What is the structure of a typical bone?

The two main types of bone are compact bone and trabecular bone.

  • Compact (cortical) bone - this is bone which makes up the shafts of long bones (such as the femur or humours). The bone material is laid down in parallel sheets, providing great mechanical strength. It has a relatively greater proportion of the strong inorganic part of bone (80-90%).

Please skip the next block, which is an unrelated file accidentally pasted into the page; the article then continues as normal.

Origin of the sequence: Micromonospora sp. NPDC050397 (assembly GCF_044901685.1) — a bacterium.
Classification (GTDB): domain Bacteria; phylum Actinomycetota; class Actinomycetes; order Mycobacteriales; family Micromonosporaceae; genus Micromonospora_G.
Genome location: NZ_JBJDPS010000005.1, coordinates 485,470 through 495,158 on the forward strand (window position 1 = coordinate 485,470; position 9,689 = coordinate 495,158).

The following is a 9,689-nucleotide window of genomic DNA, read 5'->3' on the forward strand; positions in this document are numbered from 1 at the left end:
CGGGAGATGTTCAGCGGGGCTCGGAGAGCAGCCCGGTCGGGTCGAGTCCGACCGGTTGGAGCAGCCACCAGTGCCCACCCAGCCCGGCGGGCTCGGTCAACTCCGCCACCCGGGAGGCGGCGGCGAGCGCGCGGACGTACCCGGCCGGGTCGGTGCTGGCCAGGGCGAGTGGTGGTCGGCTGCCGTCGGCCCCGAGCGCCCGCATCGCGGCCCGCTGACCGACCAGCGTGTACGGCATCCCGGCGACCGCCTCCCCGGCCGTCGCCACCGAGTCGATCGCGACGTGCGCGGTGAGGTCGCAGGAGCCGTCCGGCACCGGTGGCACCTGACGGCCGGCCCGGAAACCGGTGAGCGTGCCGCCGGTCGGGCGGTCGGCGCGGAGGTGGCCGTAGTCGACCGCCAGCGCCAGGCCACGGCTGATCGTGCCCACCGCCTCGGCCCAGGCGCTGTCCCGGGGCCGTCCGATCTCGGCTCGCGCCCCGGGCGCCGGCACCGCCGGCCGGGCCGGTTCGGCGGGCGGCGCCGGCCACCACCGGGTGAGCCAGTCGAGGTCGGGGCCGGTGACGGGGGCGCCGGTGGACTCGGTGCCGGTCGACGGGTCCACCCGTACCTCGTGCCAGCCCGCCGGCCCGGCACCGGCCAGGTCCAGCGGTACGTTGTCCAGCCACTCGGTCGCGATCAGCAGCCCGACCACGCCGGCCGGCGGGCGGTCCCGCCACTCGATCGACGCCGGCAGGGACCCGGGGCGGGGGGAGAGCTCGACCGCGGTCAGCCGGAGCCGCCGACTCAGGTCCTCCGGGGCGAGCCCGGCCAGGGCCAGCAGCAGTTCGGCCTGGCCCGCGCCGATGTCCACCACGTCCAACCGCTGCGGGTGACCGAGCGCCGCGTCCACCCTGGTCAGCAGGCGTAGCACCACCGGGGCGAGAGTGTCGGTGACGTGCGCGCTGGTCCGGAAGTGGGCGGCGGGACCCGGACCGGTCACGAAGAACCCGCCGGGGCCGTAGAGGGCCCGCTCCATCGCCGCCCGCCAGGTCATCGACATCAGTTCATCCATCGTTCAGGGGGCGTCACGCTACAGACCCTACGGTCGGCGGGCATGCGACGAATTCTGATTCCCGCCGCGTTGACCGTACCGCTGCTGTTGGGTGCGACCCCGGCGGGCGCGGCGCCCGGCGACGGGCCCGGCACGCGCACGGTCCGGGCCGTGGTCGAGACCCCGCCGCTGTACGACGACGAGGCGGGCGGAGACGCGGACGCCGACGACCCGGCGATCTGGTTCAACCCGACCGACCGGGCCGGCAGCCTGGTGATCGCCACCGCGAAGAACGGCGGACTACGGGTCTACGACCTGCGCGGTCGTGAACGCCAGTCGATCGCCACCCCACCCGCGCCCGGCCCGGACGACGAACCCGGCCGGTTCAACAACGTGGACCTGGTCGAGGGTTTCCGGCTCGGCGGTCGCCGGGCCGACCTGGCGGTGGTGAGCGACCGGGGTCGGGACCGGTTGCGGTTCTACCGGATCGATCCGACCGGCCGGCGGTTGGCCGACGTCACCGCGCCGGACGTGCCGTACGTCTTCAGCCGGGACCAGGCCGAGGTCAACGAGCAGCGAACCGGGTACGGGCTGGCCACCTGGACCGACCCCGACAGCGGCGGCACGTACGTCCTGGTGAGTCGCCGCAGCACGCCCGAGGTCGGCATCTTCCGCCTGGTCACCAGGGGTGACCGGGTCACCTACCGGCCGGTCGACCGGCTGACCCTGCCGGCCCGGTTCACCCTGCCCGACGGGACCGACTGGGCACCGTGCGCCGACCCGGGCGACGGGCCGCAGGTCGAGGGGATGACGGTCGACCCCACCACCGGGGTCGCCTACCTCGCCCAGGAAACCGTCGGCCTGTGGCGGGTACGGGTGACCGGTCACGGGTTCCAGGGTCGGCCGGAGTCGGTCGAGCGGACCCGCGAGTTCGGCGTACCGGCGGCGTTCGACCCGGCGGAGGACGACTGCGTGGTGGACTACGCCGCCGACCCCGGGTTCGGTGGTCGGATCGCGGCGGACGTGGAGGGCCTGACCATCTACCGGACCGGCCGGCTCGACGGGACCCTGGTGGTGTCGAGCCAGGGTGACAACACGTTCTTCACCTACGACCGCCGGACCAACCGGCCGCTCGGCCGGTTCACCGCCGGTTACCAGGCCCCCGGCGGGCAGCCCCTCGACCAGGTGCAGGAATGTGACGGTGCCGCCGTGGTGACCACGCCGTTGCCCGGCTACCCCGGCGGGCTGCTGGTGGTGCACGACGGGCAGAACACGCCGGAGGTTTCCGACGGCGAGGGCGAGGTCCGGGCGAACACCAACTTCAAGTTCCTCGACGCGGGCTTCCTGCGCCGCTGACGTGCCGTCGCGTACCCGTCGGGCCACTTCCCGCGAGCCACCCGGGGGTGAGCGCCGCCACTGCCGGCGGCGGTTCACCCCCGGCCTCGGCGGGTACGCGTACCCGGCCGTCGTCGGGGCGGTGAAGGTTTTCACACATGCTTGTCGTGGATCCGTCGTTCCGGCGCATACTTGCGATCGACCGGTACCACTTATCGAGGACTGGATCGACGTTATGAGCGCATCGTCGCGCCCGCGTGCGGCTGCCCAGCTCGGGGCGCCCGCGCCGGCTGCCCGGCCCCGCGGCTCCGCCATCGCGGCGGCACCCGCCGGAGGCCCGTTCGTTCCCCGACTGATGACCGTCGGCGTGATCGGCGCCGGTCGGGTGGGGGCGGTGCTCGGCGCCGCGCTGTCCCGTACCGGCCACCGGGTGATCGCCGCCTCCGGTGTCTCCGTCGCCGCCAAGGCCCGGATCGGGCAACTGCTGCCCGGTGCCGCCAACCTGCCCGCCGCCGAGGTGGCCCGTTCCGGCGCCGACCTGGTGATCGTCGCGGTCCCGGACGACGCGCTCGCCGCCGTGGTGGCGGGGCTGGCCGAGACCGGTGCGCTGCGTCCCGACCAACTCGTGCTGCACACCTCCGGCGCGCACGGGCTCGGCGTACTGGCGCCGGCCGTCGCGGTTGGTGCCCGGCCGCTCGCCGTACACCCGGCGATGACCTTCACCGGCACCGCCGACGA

• Trabecular (cancellous) bone - this is the bone which takes the form more of a scaffold structure, with 'struts' of bone formed in the planes of most stress with space between them. This gives such bones a degree of stress whilst making the bone very light. Such bone is found at the ends of the long bones (such as the head of the femur) and in light bones such as the vertebrae and parts of the pelvis. It has less inorganic matrix (13-25%).